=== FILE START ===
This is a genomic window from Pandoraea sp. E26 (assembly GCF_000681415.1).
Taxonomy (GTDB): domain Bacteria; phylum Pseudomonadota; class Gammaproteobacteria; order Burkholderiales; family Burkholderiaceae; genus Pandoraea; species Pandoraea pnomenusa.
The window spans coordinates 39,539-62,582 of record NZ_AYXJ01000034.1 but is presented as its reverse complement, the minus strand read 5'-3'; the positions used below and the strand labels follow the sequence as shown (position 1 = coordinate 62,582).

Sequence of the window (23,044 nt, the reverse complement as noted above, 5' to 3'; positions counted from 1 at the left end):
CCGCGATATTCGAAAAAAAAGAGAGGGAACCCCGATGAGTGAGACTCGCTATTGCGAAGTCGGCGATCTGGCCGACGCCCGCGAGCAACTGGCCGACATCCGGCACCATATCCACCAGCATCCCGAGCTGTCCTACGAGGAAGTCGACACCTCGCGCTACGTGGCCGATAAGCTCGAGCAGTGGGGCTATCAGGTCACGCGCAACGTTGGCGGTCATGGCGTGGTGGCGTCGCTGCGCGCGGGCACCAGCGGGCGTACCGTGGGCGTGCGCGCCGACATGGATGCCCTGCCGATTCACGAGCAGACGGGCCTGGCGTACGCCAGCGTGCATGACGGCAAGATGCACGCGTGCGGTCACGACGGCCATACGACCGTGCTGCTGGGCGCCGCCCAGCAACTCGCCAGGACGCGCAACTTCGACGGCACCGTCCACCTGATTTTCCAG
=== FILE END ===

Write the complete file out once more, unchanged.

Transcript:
This is a genomic window from Pandoraea sp. E26 (assembly GCF_000681415.1).
Taxonomy (GTDB): domain Bacteria; phylum Pseudomonadota; class Gammaproteobacteria; order Burkholderiales; family Burkholderiaceae; genus Pandoraea; species Pandoraea pnomenusa.
The window spans coordinates 39,539-62,582 of record NZ_AYXJ01000034.1 but is presented as its reverse complement, the minus strand read 5'-3'; the positions used below and the strand labels follow the sequence as shown (position 1 = coordinate 62,582).

Sequence of the window (23,044 nt, the reverse complement as noted above, 5' to 3'; positions counted from 1 at the left end):
CCGCGATATTCGAAAAAAAAGAGAGGGAACCCCGATGAGTGAGACTCGCTATTGCGAAGTCGGCGATCTGGCCGACGCCCGCGAGCAACTGGCCGACATCCGGCACCATATCCACCAGCATCCCGAGCTGTCCTACGAGGAAGTCGACACCTCGCGCTACGTGGCCGATAAGCTCGAGCAGTGGGGCTATCAGGTCACGCGCAACGTTGGCGGTCATGGCGTGGTGGCGTCGCTGCGCGCGGGCACCAGCGGGCGTACCGTGGGCGTGCGCGCCGACATGGATGCCCTGCCGATTCACGAGCAGACGGGCCTGGCGTACGCCAGCGTGCATGACGGCAAGATGCACGCGTGCGGTCACGACGGCCATACGACCGTGCTGCTGGGCGCCGCCCAGCAACTCGCCAGGACGCGCAACTTCGACGGCACCGTCCACCTGATTTTCCAG